latest estimate of sockeye salmon mortality in the upper Columbia River Basin,
mostly due to high water temperatures, is 80 to 90 percent of a summer return
run of nearly a half million fish, according to NOAA Fisheries.
percent is the best for the upper Columbia River,” said NOAA public affairs
officer Michael Milstein. Most sockeye migrate into the upper Columbia and a much
smaller proportion move into the Snake River Basin.
way, Milstein said, the proportion of mortality appears to be the same for
sockeye salmon that have been trying to migrate throughout the greater Columbia
are either parked in the river waiting for better conditions, or they are dead
and dying,” Milstein said on Thursday.
know that a half million sockeye are in the river, because a half million of
them passed through Bonneville (Dam), and we know that only a small portion of
them were destined for the Snake River,” he said, adding that only 10 percent
have passed through Lower Granite Dam, just shy of the Idaho border.
variety of news reports from earlier this week discussed mortality rates for
sockeye salmon to be roughly half of the summer return run, but those estimates
have been increased, said Milstein,
who emphasized that mortalities are difficult to estimate.
estimates aside, Milstein said 2015 has been a remarkable year for dry, hot,
early runoff conditions in the Pacific Northwest.
everything that I am aware of and can compare … there hasn’t been a year like
this year before. We are seeing August (streamflow) temperatures in June,” he
noted that there were drought conditions for the Columbia Basin in 2001 that
adversely impacted streamflow volumes, “but we didn’t have the same temperature
problems in the water that we see this year.”
extreme nature of the situation has prompted fishing regulation changes from
the Washington Department of Fish and Wildlife that took effect after sunset on
July 26. All sockeye harvest was banned from Rocky Reach Dam to Chief Joseph
water temperature in the Columbia River resulted in higher than expected
mortalities of sockeye salmon returning to the Okanagan River,” a press release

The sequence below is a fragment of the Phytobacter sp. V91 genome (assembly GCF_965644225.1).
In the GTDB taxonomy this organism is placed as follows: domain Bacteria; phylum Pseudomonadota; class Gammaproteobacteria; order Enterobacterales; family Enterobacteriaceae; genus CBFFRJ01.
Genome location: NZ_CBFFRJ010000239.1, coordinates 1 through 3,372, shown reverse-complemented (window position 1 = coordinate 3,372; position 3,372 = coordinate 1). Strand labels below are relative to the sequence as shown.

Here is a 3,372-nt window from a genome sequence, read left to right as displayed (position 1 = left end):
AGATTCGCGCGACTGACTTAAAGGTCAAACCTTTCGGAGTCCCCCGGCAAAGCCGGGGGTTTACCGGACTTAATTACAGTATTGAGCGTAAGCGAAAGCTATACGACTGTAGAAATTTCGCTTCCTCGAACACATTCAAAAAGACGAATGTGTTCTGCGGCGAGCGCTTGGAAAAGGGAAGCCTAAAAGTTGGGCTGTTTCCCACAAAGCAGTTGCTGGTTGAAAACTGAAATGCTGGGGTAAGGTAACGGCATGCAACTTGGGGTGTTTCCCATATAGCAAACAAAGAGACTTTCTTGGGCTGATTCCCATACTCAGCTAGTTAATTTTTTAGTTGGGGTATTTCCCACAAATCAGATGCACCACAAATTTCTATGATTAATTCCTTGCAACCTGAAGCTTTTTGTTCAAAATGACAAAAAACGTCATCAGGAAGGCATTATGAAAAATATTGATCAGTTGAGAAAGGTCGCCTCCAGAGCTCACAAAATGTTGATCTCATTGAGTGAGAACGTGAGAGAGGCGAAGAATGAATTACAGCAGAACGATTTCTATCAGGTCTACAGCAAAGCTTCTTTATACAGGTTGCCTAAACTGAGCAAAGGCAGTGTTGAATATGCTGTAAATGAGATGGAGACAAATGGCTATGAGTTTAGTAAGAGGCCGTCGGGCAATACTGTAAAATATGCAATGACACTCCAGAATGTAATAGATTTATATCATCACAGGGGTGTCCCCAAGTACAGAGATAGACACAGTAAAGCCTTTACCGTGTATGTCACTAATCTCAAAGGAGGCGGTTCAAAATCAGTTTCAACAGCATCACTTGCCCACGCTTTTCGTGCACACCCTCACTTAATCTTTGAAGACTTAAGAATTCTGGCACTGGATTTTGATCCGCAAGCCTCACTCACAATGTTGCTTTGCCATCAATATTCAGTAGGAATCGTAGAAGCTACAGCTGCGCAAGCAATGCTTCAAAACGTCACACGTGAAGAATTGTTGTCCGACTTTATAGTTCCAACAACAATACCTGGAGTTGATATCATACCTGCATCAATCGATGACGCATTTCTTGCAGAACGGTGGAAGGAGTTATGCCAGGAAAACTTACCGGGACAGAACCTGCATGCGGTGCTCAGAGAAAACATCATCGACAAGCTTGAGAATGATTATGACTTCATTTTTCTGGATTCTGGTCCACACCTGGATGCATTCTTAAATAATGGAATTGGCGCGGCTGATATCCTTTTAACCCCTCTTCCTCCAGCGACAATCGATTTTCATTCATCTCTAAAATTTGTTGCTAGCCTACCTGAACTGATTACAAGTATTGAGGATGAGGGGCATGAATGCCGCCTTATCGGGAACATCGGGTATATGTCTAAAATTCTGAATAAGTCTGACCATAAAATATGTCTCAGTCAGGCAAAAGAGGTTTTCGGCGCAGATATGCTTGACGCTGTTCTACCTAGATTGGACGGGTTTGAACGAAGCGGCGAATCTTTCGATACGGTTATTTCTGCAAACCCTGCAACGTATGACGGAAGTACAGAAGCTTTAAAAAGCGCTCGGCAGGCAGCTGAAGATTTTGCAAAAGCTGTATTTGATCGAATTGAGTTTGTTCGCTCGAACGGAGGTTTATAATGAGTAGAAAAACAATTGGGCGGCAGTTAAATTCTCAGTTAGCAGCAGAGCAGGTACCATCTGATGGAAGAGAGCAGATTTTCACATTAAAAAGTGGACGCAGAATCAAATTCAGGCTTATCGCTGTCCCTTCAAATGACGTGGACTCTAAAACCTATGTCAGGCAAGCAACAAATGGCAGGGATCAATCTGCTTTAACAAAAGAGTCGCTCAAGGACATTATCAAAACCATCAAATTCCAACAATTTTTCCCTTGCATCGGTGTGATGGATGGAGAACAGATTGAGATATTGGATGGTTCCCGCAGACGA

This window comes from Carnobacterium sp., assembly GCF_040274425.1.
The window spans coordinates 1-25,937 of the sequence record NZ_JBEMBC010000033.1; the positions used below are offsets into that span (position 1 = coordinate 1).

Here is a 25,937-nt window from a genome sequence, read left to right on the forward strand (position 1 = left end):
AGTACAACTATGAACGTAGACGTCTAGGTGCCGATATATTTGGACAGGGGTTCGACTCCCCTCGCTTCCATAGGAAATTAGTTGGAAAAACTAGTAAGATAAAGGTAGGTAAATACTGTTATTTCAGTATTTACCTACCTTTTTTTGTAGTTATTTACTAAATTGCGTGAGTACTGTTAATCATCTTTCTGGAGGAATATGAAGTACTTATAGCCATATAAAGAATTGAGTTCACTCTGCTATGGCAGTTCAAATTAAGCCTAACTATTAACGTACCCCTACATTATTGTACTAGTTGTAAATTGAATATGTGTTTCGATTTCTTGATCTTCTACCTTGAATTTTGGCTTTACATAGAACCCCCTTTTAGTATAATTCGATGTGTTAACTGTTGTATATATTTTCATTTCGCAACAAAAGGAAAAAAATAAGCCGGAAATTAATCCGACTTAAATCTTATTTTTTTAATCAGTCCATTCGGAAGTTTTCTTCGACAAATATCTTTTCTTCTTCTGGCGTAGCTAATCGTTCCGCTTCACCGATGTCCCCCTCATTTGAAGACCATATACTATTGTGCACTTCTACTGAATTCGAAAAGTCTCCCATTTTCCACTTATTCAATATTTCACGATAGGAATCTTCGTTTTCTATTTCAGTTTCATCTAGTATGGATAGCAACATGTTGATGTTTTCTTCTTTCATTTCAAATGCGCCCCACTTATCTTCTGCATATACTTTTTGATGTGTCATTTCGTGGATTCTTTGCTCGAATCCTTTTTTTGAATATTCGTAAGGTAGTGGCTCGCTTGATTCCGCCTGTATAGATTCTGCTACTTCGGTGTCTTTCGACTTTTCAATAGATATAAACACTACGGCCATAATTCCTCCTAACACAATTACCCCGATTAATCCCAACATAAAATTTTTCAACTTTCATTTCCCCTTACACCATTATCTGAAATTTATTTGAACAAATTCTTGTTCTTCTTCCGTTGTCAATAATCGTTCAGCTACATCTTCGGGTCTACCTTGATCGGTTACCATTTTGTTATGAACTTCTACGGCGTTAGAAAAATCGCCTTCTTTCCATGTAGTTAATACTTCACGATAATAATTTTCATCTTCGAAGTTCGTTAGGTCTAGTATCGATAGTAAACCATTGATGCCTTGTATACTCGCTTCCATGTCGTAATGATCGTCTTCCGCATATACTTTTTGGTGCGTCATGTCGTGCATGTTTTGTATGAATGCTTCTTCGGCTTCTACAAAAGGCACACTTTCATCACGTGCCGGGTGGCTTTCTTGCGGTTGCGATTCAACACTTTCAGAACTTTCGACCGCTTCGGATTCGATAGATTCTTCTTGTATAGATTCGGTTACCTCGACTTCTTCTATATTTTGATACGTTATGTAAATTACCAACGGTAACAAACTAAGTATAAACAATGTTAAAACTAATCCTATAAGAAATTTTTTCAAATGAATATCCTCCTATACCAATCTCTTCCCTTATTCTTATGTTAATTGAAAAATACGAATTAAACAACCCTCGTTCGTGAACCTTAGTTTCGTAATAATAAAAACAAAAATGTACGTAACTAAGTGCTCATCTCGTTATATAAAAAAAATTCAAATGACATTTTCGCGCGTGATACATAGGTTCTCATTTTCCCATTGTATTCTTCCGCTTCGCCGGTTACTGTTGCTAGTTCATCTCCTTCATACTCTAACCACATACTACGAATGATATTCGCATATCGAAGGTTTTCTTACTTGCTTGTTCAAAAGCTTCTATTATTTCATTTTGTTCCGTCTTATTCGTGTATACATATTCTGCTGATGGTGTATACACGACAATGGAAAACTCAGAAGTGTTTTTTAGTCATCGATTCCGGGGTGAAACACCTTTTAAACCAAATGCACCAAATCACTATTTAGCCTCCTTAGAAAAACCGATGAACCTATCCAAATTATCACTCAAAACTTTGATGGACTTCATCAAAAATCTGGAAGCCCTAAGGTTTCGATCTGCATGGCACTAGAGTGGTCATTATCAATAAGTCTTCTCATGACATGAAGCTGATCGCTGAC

from the department states. “Fish destined to return to the Okanagan River are
staging in the Columbia River above the Rocky Reach Dam. This fishing closure
for sockeye salmon is needed to protect these fish from harvest and allow them
to migrate to their spawning grounds when water temperatures improve.”
of Thursday (July 30) 508,734 sockeye had been counted passing over Bonneville
Dam; 426,630 at The Dalles Dam; 361,342 at John Day Dam; and 274,731 at McNary
did open Lake Wenatchee for sockeye fishing beginning Thursday, July 30.
on current passage over Tumwater Dam, at least 30,000 sockeye are projected to
enter into Lake Wenatchee. This provides at least 7,000 sockeye for harvest
above the natural spawning escapement goal of 23,000 fish,” said WDFW.
another 1.8 million salmon and steelhead are now returning to the Columbia
River, with the majority headed for the Basin’s (at least for now) low, warm
flows above Bonneville Dam.
River fisheries managers are expecting a 2015 fall chinook return of 925,300
fish, which would be 80 percent of the 2014 actual return (1,159,100) and 147
percent of the 2005-2014 average return (631,200).
chinook generally enter the Columbia River from late July through October with
abundance peaking in the lower river from mid-August to mid-September and
passage at Bonneville Dam peaking in early to mid-September.
2015 forecast for the summer steelhead return to Bonneville Dam is 312,200
upriver fish, including 13,400 Skamania stock (4,100 wild), 257,700 Group A
stock (95,400 wild), and 41,000 Group B stock (11,700 wild). Overall, the
forecast is 90 percent of the 2005-2014 average of 347,500 fish. The Skamania
and Group A forecasts are 103 percent and 105 percent the 2005-2014 respective
average returns. The Group B forecast is 80 percent the 2005-2014 average return.
majority of steelhead passage at Bonneville Dam occurs during July through
2015 forecast for the Columbia River coho return is for a strong return of
539,600 adults, which includes 377,300 early stock and 162,300 late stock. The
forecast is 117 percent of the 2005-2014 average of 459,800 fish. The
individual forecasts for early and late stock coho are 131 percent and 95
percent of the 2004-2013 averages, respectively. Bonneville Dam passage is
expected to be 190,500 adult coho, which represents 65 percent of the
forecasted total ocean abundance of Columbia River coho destined for areas
upstream of Bonneville Dam.
stock coho enter the Columbia River from mid-August to early October with peak
entry occurring in early September. In the ocean, early stock coho tend to
remain near the Oregon and southern Washington coasts and primarily migrate
southward from the Columbia River, and are therefore referred to as Type S.
Late stock coho enter the Columbia River from mid-September through December
with peak entry occurring in mid-October.
more see the July 14, 2015 Joint Staff Report: Stock Status and Fisheries For
Fall Chinook Salmon, Coho Salmon, Chum Salmon, Summer Steelhead, and White
Sturgeon by Joint Columbia River Management Staff, Washington Department of
Fish and Wildlife, Oregon Department of Fish and Wildlife at http://www.dfw.state.or.us/fish/OSCRP/CRM/reports/15_reports/2015falljsr.pdf